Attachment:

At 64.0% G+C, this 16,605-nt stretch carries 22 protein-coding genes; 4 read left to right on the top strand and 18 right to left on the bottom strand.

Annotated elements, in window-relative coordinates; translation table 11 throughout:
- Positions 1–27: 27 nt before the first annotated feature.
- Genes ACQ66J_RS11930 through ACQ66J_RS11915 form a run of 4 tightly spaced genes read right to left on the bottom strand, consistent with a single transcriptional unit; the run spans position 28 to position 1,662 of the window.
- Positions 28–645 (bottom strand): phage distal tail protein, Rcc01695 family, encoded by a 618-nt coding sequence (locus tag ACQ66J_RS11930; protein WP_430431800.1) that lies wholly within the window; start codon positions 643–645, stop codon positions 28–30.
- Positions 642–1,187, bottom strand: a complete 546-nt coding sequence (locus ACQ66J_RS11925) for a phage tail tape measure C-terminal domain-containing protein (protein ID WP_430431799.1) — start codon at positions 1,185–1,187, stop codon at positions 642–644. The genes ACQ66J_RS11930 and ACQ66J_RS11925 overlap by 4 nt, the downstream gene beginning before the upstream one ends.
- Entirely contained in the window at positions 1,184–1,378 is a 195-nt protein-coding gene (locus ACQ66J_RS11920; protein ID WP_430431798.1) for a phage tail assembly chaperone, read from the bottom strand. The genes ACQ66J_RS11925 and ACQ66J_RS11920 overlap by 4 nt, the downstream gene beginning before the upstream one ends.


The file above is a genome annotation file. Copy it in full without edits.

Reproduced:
At 64.0% G+C, this 16,605-nt stretch carries 22 protein-coding genes; 4 read left to right on the top strand and 18 right to left on the bottom strand.

Annotated elements, in window-relative coordinates; translation table 11 throughout:
- Positions 1–27: 27 nt before the first annotated feature.
- Genes ACQ66J_RS11930 through ACQ66J_RS11915 form a run of 4 tightly spaced genes read right to left on the bottom strand, consistent with a single transcriptional unit; the run spans position 28 to position 1,662 of the window.
- Positions 28–645 (bottom strand): phage distal tail protein, Rcc01695 family, encoded by a 618-nt coding sequence (locus tag ACQ66J_RS11930; protein WP_430431800.1) that lies wholly within the window; start codon positions 643–645, stop codon positions 28–30.
- Positions 642–1,187, bottom strand: a complete 546-nt coding sequence (locus ACQ66J_RS11925) for a phage tail tape measure C-terminal domain-containing protein (protein ID WP_430431799.1) — start codon at positions 1,185–1,187, stop codon at positions 642–644. The genes ACQ66J_RS11930 and ACQ66J_RS11925 overlap by 4 nt, the downstream gene beginning before the upstream one ends.
- Entirely contained in the window at positions 1,184–1,378 is a 195-nt protein-coding gene (locus ACQ66J_RS11920; protein ID WP_430431798.1) for a phage tail assembly chaperone, read from the bottom strand. The genes ACQ66J_RS11925 and ACQ66J_RS11920 overlap by 4 nt, the downstream gene beginning before the upstream one ends.